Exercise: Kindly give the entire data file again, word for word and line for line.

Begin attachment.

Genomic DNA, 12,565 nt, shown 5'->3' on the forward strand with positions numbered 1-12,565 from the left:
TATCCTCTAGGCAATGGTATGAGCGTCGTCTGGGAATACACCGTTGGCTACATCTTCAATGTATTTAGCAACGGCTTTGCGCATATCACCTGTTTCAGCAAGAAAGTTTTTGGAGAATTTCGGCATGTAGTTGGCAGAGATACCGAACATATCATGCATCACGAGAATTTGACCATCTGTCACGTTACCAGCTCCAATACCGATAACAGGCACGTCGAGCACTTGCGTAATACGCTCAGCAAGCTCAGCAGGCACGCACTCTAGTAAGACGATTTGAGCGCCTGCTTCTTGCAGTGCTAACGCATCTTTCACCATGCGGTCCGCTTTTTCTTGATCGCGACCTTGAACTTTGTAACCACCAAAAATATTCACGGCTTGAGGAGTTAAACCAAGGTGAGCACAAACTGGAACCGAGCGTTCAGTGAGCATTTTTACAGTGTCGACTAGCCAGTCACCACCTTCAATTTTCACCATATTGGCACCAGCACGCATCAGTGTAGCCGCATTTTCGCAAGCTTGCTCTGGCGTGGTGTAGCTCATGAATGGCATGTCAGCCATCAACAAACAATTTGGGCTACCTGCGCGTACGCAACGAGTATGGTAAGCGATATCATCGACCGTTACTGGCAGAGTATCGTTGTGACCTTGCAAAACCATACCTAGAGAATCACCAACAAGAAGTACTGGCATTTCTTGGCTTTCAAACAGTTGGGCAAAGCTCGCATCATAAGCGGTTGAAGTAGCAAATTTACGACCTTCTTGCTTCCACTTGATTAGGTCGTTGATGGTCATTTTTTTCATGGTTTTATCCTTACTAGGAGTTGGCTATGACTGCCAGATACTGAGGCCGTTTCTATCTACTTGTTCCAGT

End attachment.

Genomic DNA, 12,565 nt, shown 5'->3' on the forward strand with positions numbered 1-12,565 from the left:
TATCCTCTAGGCAATGGTATGAGCGTCGTCTGGGAATACACCGTTGGCTACATCTTCAATGTATTTAGCAACGGCTTTGCGCATATCACCTGTTTCAGCAAGAAAGTTTTTGGAGAATTTCGGCATGTAGTTGGCAGAGATACCGAACATATCATGCATCACGAGAATTTGACCATCTGTCACGTTACCAGCTCCAATACCGATAACAGGCACGTCGAGCACTTGCGTAATACGCTCAGCAAGCTCAGCAGGCACGCACTCTAGTAAGACGATTTGAGCGCCTGCTTCTTGCAGTGCTAACGCATCTTTCACCATGCGGTCCGCTTTTTCTTGATCGCGACCTTGAACTTTGTAACCACCAAAAATATTCACGGCTTGAGGAGTTAAACCAAGGTGAGCACAAACTGGAACCGAGCGTTCAGTGAGCATTTTTACAGTGTCGACTAGCCAGTCACCACCTTCAATTTTCACCATATTGGCACCAGCACGCATCAGTGTAGCCGCATTTTCGCAAGCTTGCTCTGGCGTGGTGTAGCTCATGAATGGCATGTCAGCCATCAACAAACAATTTGGGCTACCTGCGCGTACGCAACGAGTATGGTAAGCGATATCATCGACCGTTACTGGCAGAGTATCGTTGTGACCTTGCAAAACCATACCTAGAGAATCACCAACAAGAAGTACTGGCATTTCTTGGCTTTCAAACAGTTGGGCAAAGCTCGCATCATAAGCGGTTGAAGTAGCAAATTTACGACCTTCTTGCTTCCACTTGATTAGGTCGTTGATGGTCATTTTTTTCATGGTTTTATCCTTACTAGGAGTTGGCTATGACTGCCAGATACTGAGGCCGTTTCTATCTACTTGTTCCAGT